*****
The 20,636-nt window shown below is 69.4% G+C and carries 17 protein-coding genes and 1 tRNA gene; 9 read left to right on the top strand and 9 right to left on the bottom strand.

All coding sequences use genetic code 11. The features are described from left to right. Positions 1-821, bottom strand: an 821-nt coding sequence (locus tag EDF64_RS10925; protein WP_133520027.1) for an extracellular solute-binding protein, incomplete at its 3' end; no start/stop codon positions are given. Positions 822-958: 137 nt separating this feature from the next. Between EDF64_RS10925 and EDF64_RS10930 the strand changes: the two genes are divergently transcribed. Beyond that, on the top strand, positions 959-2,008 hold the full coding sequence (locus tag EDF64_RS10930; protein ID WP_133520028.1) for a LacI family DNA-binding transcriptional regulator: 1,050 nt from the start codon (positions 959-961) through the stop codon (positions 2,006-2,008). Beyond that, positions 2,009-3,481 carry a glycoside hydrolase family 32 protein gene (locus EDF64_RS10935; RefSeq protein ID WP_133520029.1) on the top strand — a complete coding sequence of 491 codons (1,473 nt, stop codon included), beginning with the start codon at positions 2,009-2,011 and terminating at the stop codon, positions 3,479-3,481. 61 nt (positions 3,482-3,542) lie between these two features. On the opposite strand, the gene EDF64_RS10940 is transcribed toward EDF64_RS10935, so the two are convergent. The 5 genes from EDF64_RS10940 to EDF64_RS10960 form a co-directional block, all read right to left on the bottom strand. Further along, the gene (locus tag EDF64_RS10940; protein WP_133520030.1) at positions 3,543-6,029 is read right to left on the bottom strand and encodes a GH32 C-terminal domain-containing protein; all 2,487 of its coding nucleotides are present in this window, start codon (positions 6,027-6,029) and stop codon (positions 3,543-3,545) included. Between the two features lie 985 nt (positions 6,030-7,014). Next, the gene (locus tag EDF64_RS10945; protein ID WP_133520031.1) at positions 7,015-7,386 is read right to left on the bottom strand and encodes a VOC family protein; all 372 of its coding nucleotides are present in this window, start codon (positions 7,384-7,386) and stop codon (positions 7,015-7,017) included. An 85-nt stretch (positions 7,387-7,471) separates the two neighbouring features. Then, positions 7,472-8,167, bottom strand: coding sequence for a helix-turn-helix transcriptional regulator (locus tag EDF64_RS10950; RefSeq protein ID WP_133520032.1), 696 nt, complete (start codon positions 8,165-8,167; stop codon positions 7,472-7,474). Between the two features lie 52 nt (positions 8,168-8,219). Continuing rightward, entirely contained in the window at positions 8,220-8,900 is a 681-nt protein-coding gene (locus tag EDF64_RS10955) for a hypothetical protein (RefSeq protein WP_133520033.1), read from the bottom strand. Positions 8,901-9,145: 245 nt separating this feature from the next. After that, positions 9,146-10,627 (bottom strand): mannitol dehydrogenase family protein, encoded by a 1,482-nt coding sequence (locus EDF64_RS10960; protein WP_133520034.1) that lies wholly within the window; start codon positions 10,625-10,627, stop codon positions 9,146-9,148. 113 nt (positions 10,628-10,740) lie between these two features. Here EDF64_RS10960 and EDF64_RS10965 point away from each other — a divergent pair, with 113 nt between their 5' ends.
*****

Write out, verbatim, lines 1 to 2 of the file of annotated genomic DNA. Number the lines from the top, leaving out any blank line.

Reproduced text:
The 20,636-nt window shown below is 69.4% G+C and carries 17 protein-coding genes and 1 tRNA gene; 9 read left to right on the top strand and 9 right to left on the bottom strand.

All coding sequences use genetic code 11. The features are described from left to right. Positions 1-821, bottom strand: an 821-nt coding sequence (locus tag EDF64_RS10925; protein WP_133520027.1) for an extracellular solute-binding protein, incomplete at its 3' end; no start/stop codon positions are given. Positions 822-958: 137 nt separating this feature from the next. Between EDF64_RS10925 and EDF64_RS10930 the strand changes: the two genes are divergently transcribed. Beyond that, on the top strand, positions 959-2,008 hold the full coding sequence (locus tag EDF64_RS10930; protein ID WP_133520028.1) for a LacI family DNA-binding transcriptional regulator: 1,050 nt from the start codon (positions 959-961) through the stop codon (positions 2,006-2,008). Beyond that, positions 2,009-3,481 carry a glycoside hydrolase family 32 protein gene (locus EDF64_RS10935; RefSeq protein ID WP_133520029.1) on the top strand — a complete coding sequence of 491 codons (1,473 nt, stop codon included), beginning with the start codon at positions 2,009-2,011 and terminating at the stop codon, positions 3,479-3,481. 61 nt (positions 3,482-3,542) lie between these two features. On the opposite strand, the gene EDF64_RS10940 is transcribed toward EDF64_RS10935, so the two are convergent. The 5 genes from EDF64_RS10940 to EDF64_RS10960 form a co-directional block, all read right to left on the bottom strand. Further along, the gene (locus tag EDF64_RS10940; protein WP_133520030.1) at positions 3,543-6,029 is read right to left on the bottom strand and encodes a GH32 C-terminal domain-containing protein; all 2,487 of its coding nucleotides are present in this window, start codon (positions 6,027-6,029) and stop codon (positions 3,543-3,545) included. Between the two features lie 985 nt (positions 6,030-7,014). Next, the gene (locus tag EDF64_RS10945; protein ID WP_133520031.1) at positions 7,015-7,386 is read right to left on the bottom strand and encodes a VOC family protein; all 372 of its coding nucleotides are present in this window, start codon (positions 7,384-7,386) and stop codon (positions 7,015-7,017) included. An 85-nt stretch (positions 7,387-7,471) separates the two neighbouring features. Then, positions 7,472-8,167, bottom strand: coding sequence for a helix-turn-helix transcriptional regulator (locus tag EDF64_RS10950; RefSeq protein ID WP_133520032.1), 696 nt, complete (start codon positions 8,165-8,167; stop codon positions 7,472-7,474). Between the two features lie 52 nt (positions 8,168-8,219). Continuing rightward, entirely contained in the window at positions 8,220-8,900 is a 681-nt protein-coding gene (locus tag EDF64_RS10955) for a hypothetical protein (RefSeq protein WP_133520033.1), read from the bottom strand. Positions 8,901-9,145: 245 nt separating this feature from the next. After that, positions 9,146-10,627 (bottom strand): mannitol dehydrogenase family protein, encoded by a 1,482-nt coding sequence (locus EDF64_RS10960; protein WP_133520034.1) that lies wholly within the window; start codon positions 10,625-10,627, stop codon positions 9,146-9,148. 113 nt (positions 10,628-10,740) lie between these two features. Here EDF64_RS10960 and EDF64_RS10965 point away from each other — a divergent pair, with 113 nt between their 5' ends.